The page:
Two Bishops Ordained in Historic Day


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About 1,100 joy-filled people packed St. Therese of Carmel Church on Sept. 28 for the historic episcopal ordination of Fathers Michael Pham and Felipe Pulido. Many others watched the livestream.

This was the first time in this diocese that two auxiliary bishops were ordained at once, and the first time that the diocese will have three auxiliaries at the same time.Pham and Pulido are the diocese’s seventh and eighth auxiliary bishops and the first Vietnamese and third Hispanic auxiliary bishops, respectively.

They join Auxiliary Bishop Ramón Bejarano, who was ordained a bishop in 2020, in assisting Cardinal Robert W. McElroy with confirmations, diocesan-level liturgies and pastoral administration.

In remarks near the end of the Mass, each newly ordained bishop addressed the assembly.

Bishop Pham said that he felt the same “tremendous honor and privilege” that he did on the day that he was ordained to the priesthood.

“God’s grace is overflowing upon me today,” he said. “I forever praise the Lord for such a tremendous gift. Thank you, everyone, for helping me to be an instrument of God’s saving grace.”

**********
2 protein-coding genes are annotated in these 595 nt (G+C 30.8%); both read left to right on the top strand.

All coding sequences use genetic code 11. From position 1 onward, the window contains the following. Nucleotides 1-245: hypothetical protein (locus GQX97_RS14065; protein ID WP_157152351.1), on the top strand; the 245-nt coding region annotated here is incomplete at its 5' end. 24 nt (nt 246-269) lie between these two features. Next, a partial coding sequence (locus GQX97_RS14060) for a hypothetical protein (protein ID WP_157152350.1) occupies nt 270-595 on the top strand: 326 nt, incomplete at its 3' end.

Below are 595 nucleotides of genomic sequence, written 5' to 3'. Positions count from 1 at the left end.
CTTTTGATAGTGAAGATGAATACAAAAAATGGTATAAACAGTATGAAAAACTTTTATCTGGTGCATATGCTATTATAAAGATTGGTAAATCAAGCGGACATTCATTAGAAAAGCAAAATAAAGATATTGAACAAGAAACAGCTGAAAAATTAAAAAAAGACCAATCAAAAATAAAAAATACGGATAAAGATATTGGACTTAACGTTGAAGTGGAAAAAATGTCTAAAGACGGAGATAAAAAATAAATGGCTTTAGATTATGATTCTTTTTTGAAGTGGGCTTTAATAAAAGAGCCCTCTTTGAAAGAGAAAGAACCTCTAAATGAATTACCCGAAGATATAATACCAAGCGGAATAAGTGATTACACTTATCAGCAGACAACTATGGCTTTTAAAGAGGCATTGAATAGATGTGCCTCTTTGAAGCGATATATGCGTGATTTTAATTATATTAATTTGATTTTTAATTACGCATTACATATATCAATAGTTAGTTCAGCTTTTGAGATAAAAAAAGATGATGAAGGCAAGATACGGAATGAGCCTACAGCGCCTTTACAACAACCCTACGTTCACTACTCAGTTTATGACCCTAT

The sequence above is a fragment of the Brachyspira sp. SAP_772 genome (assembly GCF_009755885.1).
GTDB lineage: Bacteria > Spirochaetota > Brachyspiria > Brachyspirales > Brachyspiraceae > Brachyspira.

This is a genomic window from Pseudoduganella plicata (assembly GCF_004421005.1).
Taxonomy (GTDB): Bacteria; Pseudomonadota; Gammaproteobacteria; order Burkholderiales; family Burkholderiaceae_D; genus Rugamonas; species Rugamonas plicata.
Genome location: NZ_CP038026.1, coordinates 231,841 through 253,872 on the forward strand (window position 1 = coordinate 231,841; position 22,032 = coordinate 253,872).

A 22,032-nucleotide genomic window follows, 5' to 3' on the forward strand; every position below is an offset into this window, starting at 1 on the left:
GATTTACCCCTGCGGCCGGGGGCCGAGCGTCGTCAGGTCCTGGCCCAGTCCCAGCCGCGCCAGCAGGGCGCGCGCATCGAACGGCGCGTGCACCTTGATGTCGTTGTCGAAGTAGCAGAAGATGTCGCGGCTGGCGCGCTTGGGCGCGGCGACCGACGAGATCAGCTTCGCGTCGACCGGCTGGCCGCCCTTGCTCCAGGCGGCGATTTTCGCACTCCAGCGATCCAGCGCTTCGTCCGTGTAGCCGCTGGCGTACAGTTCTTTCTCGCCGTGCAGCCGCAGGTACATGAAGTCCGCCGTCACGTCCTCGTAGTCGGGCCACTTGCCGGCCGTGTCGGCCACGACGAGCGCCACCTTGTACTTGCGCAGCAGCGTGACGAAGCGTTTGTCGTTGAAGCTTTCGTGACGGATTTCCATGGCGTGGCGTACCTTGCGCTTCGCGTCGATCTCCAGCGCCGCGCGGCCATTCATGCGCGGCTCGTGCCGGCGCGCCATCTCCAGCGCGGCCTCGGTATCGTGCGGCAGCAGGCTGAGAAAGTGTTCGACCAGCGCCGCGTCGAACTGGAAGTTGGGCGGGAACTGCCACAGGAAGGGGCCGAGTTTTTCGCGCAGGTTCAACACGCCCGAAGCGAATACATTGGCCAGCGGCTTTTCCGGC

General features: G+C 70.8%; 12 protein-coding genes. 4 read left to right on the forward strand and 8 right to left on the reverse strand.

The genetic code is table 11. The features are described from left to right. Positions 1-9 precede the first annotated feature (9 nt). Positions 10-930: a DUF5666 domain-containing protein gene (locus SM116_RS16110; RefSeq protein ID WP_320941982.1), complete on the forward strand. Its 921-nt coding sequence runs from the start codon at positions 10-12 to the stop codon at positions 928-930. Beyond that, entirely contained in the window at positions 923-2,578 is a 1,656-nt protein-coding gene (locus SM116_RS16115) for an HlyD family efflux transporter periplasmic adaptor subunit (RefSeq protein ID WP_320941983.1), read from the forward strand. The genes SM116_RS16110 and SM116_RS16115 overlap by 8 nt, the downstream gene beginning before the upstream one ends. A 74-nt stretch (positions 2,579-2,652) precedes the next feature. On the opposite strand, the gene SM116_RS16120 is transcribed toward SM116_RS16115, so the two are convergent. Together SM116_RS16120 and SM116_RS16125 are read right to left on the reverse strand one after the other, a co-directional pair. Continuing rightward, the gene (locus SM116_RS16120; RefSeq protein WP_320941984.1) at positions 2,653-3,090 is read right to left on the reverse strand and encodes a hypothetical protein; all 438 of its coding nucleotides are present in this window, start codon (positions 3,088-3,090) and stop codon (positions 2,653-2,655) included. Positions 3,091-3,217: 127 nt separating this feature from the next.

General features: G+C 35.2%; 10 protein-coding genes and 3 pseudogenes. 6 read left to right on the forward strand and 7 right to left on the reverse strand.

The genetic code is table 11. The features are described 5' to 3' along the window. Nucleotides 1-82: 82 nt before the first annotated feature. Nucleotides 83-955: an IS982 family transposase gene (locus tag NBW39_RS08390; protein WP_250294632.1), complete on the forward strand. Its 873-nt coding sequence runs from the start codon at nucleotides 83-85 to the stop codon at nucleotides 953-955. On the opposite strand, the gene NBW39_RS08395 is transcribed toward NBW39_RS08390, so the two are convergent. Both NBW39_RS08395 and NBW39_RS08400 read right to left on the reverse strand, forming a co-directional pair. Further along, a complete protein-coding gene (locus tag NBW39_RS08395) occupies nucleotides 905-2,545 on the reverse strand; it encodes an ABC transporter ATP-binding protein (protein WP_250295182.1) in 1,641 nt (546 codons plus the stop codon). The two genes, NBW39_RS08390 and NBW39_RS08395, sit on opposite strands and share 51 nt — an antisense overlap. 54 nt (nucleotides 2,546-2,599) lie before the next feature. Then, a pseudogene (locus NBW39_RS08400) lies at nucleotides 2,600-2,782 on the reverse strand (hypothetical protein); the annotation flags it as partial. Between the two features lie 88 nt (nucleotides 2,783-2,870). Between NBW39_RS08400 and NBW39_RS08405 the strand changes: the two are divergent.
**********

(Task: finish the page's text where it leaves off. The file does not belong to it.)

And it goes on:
He quipped that he and Bishops Bejarano and Pulido are “the new ‘Three Amigos.’”

All three of the diocese’s auxiliaries will collaborate in promoting vocations, but the cardinal has entrusted each with his own role. Bishop Bejarano will serve as Vicar for Ethnic and Intercultural Communities; Bishop Pham will be Vicar for Clergy; and Bishop Pulido will take on the newly created position of Vicar for Parish Pastoral Initiatives.

For his own part, Bishop Pulido said, “On this day of my episcopacy ordination, in this beautiful church, I present myself to you – poor and weak, but with so much joy in my heart.”

“I’m most grateful for the presence of so many faithful Catholics from here in San Diego Diocese who are present today,” said Bishop Pulido, a newcomer to the diocese after having served for 20 years as a priest in the Diocese of Yakima, Wash.